I remember as though it were yesterday, at the Diamond Jim Brady event at the Bicycle Club in Los Angeles, when Daniel Negreanu was talking about how he had not cashed in 35 straight events. This was not a record I wanted to approach even though I am now half way there. Daniel, of course, went on to have one of the greatest years of all time on the tournament circuit soon thereafter.

I was playing Omaha in the Bellagio recently and chatting with a young man that I have seen quite often lately going deep into WPT events with a lot of chips—Fabrice Soulier. He is the prototype of the modern gunslinger, I mean poker player, aggressive and successful at getting that big stack, and threatening to go to a televised final table soon. He was one of the chip leaders in the 10k event at the LAPC on day three when the following three hands happened; he was moved to a table where Ed Moncada was sitting next to him and raising every hand. Fabrice had over 600,000 and the blinds were still small (perhaps 800-1600 with a 200 ante) relative to his stack. Fabrice likes to be involved though and got a bit frustrated over the next hour as his stack downsized to 520,000 or so. Every time he raised someone 'came over the top' with a re-raise and he was forced to lay it down. One particular player that seemed to be doing this was James Woods (the actor) and when Fabrice raised with QJ and James re-raised again Fabrice moved all-in—bad timing. Woods called for over 250,000 and turned up QQ. Now fabsoul got all-in versus Moncada with AQ vs AK and did not suck out—another 130,000, or so, gone. Now they were at 46 players with 45 getting paid and Fabrice had something like 120,000, of course he could just muck his hands until he got to the money but he is a poker player and he continued to play poker. The button raised it up and Fabrice looked down at Ah6h in the big blind and moved all-in. The button called and held AJ and Fabrice was the bubble boy. One certainly gets the impression that he will have many successes and go to many final tables. Do not be surprised if this happens soon.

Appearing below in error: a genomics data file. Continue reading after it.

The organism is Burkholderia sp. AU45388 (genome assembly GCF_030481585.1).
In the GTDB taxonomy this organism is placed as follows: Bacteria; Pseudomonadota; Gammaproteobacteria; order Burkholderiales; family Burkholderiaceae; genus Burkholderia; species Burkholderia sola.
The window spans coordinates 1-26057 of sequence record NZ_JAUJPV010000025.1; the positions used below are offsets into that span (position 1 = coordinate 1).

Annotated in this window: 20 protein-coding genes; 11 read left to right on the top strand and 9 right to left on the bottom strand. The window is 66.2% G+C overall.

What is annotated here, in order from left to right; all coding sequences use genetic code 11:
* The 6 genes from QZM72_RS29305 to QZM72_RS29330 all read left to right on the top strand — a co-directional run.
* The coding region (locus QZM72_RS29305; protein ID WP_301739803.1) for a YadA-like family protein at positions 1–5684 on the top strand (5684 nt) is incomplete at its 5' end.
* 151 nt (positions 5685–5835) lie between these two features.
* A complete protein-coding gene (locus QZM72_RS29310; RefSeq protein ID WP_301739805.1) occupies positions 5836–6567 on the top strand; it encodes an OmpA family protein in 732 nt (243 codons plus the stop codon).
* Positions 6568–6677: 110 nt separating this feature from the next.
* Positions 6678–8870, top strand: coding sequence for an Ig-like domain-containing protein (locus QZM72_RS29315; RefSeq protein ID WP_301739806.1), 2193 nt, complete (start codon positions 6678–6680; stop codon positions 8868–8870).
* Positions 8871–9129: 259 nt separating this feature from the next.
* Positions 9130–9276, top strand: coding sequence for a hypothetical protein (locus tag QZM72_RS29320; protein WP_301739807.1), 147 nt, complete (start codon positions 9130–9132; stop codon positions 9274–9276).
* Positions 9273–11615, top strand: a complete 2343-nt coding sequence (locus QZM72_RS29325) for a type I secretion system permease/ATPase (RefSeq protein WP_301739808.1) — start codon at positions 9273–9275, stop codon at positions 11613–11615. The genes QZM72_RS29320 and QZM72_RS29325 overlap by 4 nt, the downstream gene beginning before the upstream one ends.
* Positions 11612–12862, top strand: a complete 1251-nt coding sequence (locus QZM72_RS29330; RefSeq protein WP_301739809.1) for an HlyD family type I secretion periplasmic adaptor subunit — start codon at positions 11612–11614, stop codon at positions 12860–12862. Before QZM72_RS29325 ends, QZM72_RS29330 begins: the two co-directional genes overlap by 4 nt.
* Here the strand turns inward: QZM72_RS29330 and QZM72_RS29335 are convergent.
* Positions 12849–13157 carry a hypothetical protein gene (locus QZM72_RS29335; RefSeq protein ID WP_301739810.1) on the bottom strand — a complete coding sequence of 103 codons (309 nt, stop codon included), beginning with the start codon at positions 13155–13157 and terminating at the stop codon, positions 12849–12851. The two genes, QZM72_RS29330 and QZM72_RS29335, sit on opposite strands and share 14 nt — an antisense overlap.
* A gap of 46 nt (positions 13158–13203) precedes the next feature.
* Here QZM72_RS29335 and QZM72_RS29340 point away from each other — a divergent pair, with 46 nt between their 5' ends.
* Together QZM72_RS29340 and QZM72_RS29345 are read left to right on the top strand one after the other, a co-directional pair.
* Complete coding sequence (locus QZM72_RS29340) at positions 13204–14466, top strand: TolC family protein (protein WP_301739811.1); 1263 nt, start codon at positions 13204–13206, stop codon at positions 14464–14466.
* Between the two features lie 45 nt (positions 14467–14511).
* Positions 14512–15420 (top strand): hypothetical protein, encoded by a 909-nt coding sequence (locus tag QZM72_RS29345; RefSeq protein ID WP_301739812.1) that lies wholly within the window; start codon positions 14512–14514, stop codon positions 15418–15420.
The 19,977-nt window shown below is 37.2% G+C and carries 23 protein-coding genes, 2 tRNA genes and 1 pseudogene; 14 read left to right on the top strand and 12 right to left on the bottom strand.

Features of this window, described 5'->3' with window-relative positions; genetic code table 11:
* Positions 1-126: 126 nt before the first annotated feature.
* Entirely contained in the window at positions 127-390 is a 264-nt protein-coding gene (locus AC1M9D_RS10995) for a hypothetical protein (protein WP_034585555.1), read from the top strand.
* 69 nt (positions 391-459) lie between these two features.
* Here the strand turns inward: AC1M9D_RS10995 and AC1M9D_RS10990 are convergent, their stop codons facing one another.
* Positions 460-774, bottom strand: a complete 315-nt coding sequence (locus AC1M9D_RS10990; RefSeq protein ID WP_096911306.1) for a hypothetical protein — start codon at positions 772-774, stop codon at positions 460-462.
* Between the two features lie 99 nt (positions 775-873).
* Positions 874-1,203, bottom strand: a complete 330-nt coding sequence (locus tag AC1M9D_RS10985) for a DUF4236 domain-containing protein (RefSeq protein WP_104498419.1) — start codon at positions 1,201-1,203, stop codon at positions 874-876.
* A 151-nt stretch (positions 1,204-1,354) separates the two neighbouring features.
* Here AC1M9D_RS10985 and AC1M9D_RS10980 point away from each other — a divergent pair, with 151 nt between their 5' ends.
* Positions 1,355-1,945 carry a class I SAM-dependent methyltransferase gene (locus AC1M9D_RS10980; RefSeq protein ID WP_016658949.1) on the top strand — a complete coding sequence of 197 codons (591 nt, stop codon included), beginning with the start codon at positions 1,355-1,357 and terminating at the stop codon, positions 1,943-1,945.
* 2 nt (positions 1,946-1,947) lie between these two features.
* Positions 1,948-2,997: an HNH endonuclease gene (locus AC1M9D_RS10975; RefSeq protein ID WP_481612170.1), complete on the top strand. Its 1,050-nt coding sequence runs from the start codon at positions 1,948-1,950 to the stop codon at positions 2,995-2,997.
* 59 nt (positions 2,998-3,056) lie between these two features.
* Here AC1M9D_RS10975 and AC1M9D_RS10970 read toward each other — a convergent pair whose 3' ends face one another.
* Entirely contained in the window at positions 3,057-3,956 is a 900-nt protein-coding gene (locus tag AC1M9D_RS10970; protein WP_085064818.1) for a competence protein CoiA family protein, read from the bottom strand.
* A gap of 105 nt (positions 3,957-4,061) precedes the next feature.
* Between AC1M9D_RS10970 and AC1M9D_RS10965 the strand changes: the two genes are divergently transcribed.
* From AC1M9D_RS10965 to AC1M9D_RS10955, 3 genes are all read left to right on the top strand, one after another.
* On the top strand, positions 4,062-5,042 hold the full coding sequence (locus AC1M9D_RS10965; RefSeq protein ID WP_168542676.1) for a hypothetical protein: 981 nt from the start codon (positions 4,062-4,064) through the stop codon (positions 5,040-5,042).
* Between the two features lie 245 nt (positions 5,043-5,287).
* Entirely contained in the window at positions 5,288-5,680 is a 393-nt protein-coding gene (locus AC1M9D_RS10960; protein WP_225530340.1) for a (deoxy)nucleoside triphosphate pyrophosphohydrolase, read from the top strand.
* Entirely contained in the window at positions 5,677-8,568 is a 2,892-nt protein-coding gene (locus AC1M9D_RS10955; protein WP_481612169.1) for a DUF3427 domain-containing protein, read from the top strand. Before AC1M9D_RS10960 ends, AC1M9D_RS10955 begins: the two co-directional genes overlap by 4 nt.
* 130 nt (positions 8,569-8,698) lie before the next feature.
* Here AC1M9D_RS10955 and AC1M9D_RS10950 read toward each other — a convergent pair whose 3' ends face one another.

I am going to address a question I have been asked many times over the years in various forms. The Q is "how do you know when you are running bad?" The answer is when you are constantly getting your chips into the pot with the best hand and losing them anyway. The example I give of this for the past two years is always a particular hand that happened on television in the Poker Superstars 1 show. Gus Hansen is playing shorthanded against Barry Greenstein and on a flop of KQ4 there is a bet by Barry, a raise by Gus, an all-in by Barry, and a call by Gus. The hands they now reveal to each other are Q8 for Gus and QJ for Barry. Gus has three cards to tie and 3 cards to win. The turn is the 4, and the river is the 8! Amazing! Now on television they ask Barry how he feels about losing to this display of card-pulling and his response is the correct one—he says if he were to go home and see that he mucked the better hand he would feel badly, but if he can get all his money in with the best hand then what happens thereafter is beyond his control. That is the view that all of us must have. It is easy to second guess yourself after you know all the facts and the hand has played itself out, but if you hold 10h-10d and are against Ac9c how many encounters will it take you to realize that mathematically you rate to lose one?

So until next good and be lucky.